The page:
4min read
PREVIOUS ARTICLE Bega closer to peanut company ... NEXT ARTICLE Wall St closes at record closi...

A relieved Malcolm Turnbull will end the year on a high with his government’s majority – and his leadership – safe for now following the Liberal party’s win in the crucial Bennelong by-election.

But Labor says its showing in the Sydney electorate shows the Australian public is ready to ditch the coalition government and they are gearing up to take the fight for the next federal election straight out of the blocks next year.

Mr Turnbull declared former tennis champion John Alexander “the hero of the hour” after he won back the Sydney seat of Bennelong, defeating Labor’s star candidate, former NSW premier Kristina Keneally.

A loss in the previously safe Liberal seat would have left the government with 75 seats in the 150-seat House of Representatives, forcing it to rely on the cross bench to get its legislation through.

It would also have put Mr Turnbull’s leadership under pressure.

Despite a bitterly fought and often dirty campaign, with high-profile party figures campaigning for both candidates, Mr Alexander won relatively easily despite a swing against him.

With nearly 80,000 votes from 37 of 39 booths counted, Mr Alexander had won 59.72 per cent of the two-candidate preferred vote compared to Ms Keneally’s 45.86 per cent.

Nearly 6000 people lodged informal votes.

On the primary vote, Mr Alexander had a swing against him of 5.58 per cent, while Ms Keneally had a swing of 7.59 per cent for Labor, which has buoyed Labor leader Bill Shorten.

“(Mr Turnbull) said this was a poll on him and his government. Malcolm Turnbull, you are correct. It was,” he told the Labor function.

He said the swing to Labor in Bennelong would give it an election-winning swing at the next federal poll.

“Friends, Labor finishes 2017 with a most remarkable wind in its sails,” Mr Shorten told the Labor party function alongside a beaming Ms Keneally.

“And I promise in 2018, it will be a year of courage … using tonight’s example, we will be courageous and we will stand up and put people first.”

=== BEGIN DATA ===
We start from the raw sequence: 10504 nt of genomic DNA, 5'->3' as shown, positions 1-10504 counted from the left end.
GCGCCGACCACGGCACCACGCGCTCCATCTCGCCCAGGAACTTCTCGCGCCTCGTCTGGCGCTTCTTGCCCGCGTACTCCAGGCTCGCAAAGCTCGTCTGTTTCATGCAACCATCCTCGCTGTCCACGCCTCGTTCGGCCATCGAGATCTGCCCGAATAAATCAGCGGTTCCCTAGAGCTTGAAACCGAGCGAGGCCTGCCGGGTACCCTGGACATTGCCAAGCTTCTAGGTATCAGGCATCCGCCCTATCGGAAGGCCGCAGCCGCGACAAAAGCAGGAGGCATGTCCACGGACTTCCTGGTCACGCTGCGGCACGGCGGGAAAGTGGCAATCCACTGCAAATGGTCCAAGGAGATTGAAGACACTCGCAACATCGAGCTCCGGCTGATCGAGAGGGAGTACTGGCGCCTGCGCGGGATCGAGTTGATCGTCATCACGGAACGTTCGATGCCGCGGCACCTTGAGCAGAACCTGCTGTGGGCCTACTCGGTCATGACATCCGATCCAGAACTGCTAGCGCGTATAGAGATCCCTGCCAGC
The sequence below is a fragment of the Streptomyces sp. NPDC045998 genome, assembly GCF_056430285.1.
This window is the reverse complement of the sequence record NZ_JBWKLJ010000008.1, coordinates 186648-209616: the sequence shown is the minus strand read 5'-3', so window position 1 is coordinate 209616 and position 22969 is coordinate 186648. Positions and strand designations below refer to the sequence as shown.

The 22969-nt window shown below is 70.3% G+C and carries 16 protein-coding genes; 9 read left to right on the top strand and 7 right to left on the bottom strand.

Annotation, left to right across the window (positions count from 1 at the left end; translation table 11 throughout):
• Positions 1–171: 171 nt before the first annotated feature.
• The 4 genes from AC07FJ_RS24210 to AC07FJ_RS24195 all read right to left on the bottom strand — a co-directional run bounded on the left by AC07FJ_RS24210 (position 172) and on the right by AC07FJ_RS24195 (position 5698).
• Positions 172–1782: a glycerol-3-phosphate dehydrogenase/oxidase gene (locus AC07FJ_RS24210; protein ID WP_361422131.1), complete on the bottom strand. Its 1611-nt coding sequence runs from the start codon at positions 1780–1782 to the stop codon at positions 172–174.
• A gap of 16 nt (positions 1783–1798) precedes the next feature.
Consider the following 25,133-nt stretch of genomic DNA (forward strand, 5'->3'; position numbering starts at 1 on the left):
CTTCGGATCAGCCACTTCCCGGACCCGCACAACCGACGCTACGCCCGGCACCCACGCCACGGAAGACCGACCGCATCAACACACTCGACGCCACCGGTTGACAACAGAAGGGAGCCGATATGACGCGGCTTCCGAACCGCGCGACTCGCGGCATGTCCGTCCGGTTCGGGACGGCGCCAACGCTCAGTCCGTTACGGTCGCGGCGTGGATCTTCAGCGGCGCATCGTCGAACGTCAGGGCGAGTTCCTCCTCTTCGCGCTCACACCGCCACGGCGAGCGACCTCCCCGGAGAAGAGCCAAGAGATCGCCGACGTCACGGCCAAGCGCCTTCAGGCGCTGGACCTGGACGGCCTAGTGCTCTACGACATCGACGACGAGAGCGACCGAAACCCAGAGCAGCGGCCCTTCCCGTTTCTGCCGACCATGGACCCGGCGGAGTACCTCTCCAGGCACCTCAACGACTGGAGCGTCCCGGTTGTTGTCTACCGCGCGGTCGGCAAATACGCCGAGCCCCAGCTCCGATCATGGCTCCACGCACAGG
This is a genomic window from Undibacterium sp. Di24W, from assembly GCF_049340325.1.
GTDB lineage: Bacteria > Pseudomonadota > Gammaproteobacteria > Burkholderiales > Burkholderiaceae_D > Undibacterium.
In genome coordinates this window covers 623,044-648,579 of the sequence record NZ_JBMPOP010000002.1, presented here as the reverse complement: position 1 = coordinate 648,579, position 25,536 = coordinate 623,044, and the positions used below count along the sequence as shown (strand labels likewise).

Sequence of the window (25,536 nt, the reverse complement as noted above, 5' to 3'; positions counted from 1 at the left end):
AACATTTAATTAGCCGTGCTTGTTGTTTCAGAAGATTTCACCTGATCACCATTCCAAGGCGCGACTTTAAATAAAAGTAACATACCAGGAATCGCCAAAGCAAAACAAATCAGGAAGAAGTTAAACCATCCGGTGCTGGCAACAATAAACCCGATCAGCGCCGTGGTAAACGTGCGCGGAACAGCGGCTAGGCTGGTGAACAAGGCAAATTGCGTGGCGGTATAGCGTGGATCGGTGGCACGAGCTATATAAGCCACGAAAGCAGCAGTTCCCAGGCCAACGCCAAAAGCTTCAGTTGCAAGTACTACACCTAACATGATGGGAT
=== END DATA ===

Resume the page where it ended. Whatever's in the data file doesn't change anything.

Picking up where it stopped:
Mr Turnbull thanked Mr Alexander for his campaign and his victory.

“Yes, John Alexander, you are Bennelong’s champion just as you have been Australia’s champion,” he said, repeating the line he’d used throughout the campaign.

Mr Alexander thanked Mr Turnbull for his support throughout what he said had been tumultuous campaign and “a real battle”.

And he alluded to the importance of the win for Mr Turnbull, who has been dogged by internal pressures on his leadership.

“Malcolm, this is a renaissance of your leadership,” he said to loud cheers.

Manager of government business Christopher Pyne said earlier in the night it was a win for Mr Alexander and win for Mr Turnbull.

“Malcolm Turnbull has ended the year on an incredible high,” he told Sky News.

“Bill Shorten starts next year facing a potential four by-elections because he didn’t get his house in order,” he said referring to the dual citizenship issue now possibly affecting Labor MPs.

The by-election in the northwestern suburban electorate in Sydney was called after Mr Alexander resigned from parliament after he suspected he was a dual citizen.

It was the second by-election the government had to contest over the dual citizenship fiasco.

Deputy Prime Minister Barnaby Joyce recorded a thumping win in his seat of New England earlier this month.

Up to four Labor MPs may find themselves facing by-elections with issues over their citizenship.

It became a tight contest after Labor took up the fight for the seat by selecting Ms Keneally, and throwing big names and resources into its campaign.

Meanwhile, in a potential issue for the coalition which is already losing votes to Pauline Hanson’s One Nation party, former Liberal senator Cory Bernardi’s new party, Australian Conservatives, performed reasonably.

It attracted about 4.5 per cent of the primary vote – seemingly mostly at the expense of Mr Alexander.

Parliament resumes sitting in February.